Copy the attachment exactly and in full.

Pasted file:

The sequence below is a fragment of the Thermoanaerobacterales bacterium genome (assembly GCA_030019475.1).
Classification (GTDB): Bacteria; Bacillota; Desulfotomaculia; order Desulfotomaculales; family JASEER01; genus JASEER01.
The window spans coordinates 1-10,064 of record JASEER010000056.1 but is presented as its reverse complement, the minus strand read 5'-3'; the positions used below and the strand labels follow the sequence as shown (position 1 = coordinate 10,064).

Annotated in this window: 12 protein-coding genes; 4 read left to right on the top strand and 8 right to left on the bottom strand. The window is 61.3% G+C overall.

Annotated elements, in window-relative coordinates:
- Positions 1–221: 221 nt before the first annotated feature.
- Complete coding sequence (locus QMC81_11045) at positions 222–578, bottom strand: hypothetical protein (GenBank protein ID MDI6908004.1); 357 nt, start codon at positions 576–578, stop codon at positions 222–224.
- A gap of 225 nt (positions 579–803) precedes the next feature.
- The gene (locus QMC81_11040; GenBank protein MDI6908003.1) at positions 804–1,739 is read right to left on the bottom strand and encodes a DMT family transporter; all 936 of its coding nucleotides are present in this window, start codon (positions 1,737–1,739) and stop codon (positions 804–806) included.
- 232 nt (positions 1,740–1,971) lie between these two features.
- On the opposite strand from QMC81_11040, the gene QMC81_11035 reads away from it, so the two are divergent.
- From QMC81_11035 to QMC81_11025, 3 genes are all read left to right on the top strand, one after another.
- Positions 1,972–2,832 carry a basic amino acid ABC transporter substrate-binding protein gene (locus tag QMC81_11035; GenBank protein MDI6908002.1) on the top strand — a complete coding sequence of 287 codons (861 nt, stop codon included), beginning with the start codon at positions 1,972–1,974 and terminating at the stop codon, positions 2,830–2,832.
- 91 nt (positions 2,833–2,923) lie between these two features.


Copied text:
The sequence below is a fragment of the Thermoanaerobacterales bacterium genome (assembly GCA_030019475.1).
Classification (GTDB): Bacteria; Bacillota; Desulfotomaculia; order Desulfotomaculales; family JASEER01; genus JASEER01.
The window spans coordinates 1-10,064 of record JASEER010000056.1 but is presented as its reverse complement, the minus strand read 5'-3'; the positions used below and the strand labels follow the sequence as shown (position 1 = coordinate 10,064).

Annotated in this window: 12 protein-coding genes; 4 read left to right on the top strand and 8 right to left on the bottom strand. The window is 61.3% G+C overall.

Annotated elements, in window-relative coordinates:
- Positions 1–221: 221 nt before the first annotated feature.
- Complete coding sequence (locus QMC81_11045) at positions 222–578, bottom strand: hypothetical protein (GenBank protein ID MDI6908004.1); 357 nt, start codon at positions 576–578, stop codon at positions 222–224.
- A gap of 225 nt (positions 579–803) precedes the next feature.
- The gene (locus QMC81_11040; GenBank protein MDI6908003.1) at positions 804–1,739 is read right to left on the bottom strand and encodes a DMT family transporter; all 936 of its coding nucleotides are present in this window, start codon (positions 1,737–1,739) and stop codon (positions 804–806) included.
- 232 nt (positions 1,740–1,971) lie between these two features.
- On the opposite strand from QMC81_11040, the gene QMC81_11035 reads away from it, so the two are divergent.
- From QMC81_11035 to QMC81_11025, 3 genes are all read left to right on the top strand, one after another.
- Positions 1,972–2,832 carry a basic amino acid ABC transporter substrate-binding protein gene (locus tag QMC81_11035; GenBank protein MDI6908002.1) on the top strand — a complete coding sequence of 287 codons (861 nt, stop codon included), beginning with the start codon at positions 1,972–1,974 and terminating at the stop codon, positions 2,830–2,832.
- 91 nt (positions 2,833–2,923) lie between these two features.